The amount of land entering the market privately has spiked in some regions as farmers look to test the autumn market without drawing attention. 

Private land sign

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Amid Brexit uncertainty and lower commodity prices, some agents report a growing acreage for sale privately, along with heightened interest from prospective sellers who are keen to understand their options.  

Ben Taylor, partner at Bidwells, said selling land privately seemed to be “in vogue”, due to the potential for different outcomes of a sale. 

See also: Coping with low prices – German farmers tell their stories

But the picture varies across the UK with many agents advising clients to find their land’s true value by selling publicly. 

Charlie Evans, Strutt & Parker’s head of farm agency in south-west England, said he had 2,385 acres across 10 farms available privately this autumn, compared with four farms comprising 864 acres this time last year.

“Some people are thinking they don’t want to lose the impact of their farms in the market through a public launch if it turns out the market is weak (post-Brexit), so this is a way to test the market discreetly,” he said.

“I also think [that in] the current climate, in terms of profitability, some have decided if they can get a good price for their farm they will sell, but don’t want to alert neighbours, suppliers or staff to the fact they are open to leaving the industry.”

A South-West trend?

David Hebditch, head of rural at Somerset-based Humberts, said in the past 12 months about 35-40% of sales were being done in private – up 10 to 15 percentage points. 

He added that most off-market deals involve large estates at the top end of the market and tend to not affect bare blocks or small farms.

“Selling privately allows buyers and sellers flexibility to negotiate terms such as sale and leaseback or periods of holdover, which aren’t always available with a public sale,” he said.

But George Alder, a partner at Stags which operates in Dorset, Devon and Cornwall, said most of his clients still preferred to sell publicly.

“Some people are nervous buying off market because they don’t know if they’re paying a fair price – no-one quite knows where the value lies,” he told Farmers Weekly.

Further east, Symonds & Sampson partner Andrew Tuffin, said: “I am involved in some off market deals but I would not say they are necessarily increasing. 

“Demand and prices are remaining strong in Wessex, which is largely down to poor supply, therefore more often than not we still advise public marketing.” 

The national picture

Private sales have traditionally been preferred by high-profile buyers and sellers, and by those who have sensitive reasons for sale such as divorce or financial difficulty.  

But James Prewett, Knight Frank’s head of regional farm sales, said he had noticed a variety of sellers interested in using a private launch to test the market.

“I think more smaller scale farms or lots between 60 acres and 150 acres are trading privately than previously,” he said.

“It’s a case of people wanting to understand their position in the market post Brexit, so more sellers are keen to begin with a quiet private launch to gauge interest.”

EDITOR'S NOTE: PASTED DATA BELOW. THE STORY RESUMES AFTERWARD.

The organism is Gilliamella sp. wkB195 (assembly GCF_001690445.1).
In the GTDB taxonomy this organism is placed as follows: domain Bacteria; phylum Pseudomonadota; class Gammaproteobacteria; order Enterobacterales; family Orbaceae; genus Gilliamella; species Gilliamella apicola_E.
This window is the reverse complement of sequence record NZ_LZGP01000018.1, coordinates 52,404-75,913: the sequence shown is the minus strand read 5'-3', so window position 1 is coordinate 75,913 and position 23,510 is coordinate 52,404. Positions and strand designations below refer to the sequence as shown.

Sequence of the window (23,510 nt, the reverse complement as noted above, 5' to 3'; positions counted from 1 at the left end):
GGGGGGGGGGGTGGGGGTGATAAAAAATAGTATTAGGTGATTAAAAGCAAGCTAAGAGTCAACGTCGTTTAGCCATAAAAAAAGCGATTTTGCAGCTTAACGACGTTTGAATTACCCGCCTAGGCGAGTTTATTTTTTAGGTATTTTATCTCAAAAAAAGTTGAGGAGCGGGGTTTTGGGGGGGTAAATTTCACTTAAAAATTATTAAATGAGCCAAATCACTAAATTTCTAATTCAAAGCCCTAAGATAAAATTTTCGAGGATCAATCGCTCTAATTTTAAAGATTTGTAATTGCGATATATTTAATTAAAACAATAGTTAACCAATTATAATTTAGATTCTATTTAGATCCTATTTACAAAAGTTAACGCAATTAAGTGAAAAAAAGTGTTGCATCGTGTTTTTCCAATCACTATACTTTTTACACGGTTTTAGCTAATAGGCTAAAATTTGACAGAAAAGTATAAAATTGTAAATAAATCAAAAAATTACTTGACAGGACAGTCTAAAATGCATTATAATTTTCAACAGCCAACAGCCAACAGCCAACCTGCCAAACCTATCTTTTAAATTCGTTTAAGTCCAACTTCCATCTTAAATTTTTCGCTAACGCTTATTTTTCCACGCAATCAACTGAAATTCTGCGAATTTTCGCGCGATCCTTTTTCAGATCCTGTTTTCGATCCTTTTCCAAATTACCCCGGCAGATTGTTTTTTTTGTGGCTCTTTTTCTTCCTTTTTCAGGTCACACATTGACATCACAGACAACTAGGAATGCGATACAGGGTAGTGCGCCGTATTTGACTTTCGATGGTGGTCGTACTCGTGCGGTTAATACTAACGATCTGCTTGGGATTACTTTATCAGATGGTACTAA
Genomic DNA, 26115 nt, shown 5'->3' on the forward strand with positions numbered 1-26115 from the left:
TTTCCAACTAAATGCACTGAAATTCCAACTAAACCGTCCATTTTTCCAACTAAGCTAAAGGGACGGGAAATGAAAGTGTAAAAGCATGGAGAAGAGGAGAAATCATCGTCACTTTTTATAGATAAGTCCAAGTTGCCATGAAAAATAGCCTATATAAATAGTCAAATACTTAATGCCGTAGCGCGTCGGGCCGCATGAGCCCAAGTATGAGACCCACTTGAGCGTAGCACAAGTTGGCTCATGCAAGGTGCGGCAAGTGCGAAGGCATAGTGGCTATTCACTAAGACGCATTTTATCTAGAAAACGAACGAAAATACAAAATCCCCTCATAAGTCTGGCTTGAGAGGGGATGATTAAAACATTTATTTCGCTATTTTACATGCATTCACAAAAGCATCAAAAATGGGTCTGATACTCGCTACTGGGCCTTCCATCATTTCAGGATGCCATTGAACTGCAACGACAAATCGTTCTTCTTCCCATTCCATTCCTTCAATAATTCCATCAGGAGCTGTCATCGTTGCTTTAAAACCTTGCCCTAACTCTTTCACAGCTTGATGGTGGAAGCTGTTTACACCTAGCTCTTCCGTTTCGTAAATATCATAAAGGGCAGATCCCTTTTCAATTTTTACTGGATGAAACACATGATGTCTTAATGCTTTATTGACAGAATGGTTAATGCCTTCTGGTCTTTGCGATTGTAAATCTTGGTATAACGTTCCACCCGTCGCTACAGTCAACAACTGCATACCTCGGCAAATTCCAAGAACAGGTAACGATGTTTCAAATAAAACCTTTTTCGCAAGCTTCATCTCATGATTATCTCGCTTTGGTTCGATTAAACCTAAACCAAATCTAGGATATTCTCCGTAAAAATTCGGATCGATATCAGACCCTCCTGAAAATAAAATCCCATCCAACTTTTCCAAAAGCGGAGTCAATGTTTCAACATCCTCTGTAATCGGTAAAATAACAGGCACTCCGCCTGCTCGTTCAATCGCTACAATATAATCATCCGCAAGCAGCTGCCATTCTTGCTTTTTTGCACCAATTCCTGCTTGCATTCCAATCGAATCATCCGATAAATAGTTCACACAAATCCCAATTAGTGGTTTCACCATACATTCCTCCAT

An acreage equivalent to about one-third of publicly marketed land is estimated to sell privately each year.

But in 2013, more than 65% of farms and land handled by northern agent George F White was sold off market.

“Across North Yorkshire we are now seeing about 20% of land and farms sold privately,” said Matthew Brown, a rural practice surveyor at the company.

“Dealing privately can cut out advertising costs and be more convenient, and with some properties, sellers prefer not to go public for a variety of reasons.”  

Harry Baines, a land agent at East Midlands-based Shouler & Sons, said: “I feel it is much harder now than 12 months ago to advise a vendor what the market value of land is without properly testing it on the open market.” 

Off-market estate sales in Scotland rise

In Scotland, CKD Galbraith said more private deals are being done in the estates market than the farmland market.

“More estates are available and selling privately than farms and actually the farm market still benefits from public exposure rather than private placement,” said valuer Simon Brown.

Alex Lawson, national farms and estates director for Savills, added: “You can never be certain than you haven’t missed the best buyer in the market. Sometimes these properties can appeal to someone who may not actually be looking.”

Selling land privately – the pros and cons

Expert view: Robert Fairey, Brown & Co’s head of farm agency

Benefits

  • Privacy – high profile or sensitive sales can transact behind closed doors
  • Securing a premium – in certain circumstances buyers may pay a premium for exclusivity
  • Flexibility – dealing with a single buyer can allow for flexibility when negotiating terms and conditions of a deal
  • Cost-saving – advertising and promotional costs are cut for the seller and this may mean the sale process is quicker

Drawbacks

  • Interest – only a small number of people know about the sale
  • Market value – sellers will never know if another buyer would have paid more
  • Saturation – for sellers planning to go to the open market if a private launch fails, potential buyers may have already been approached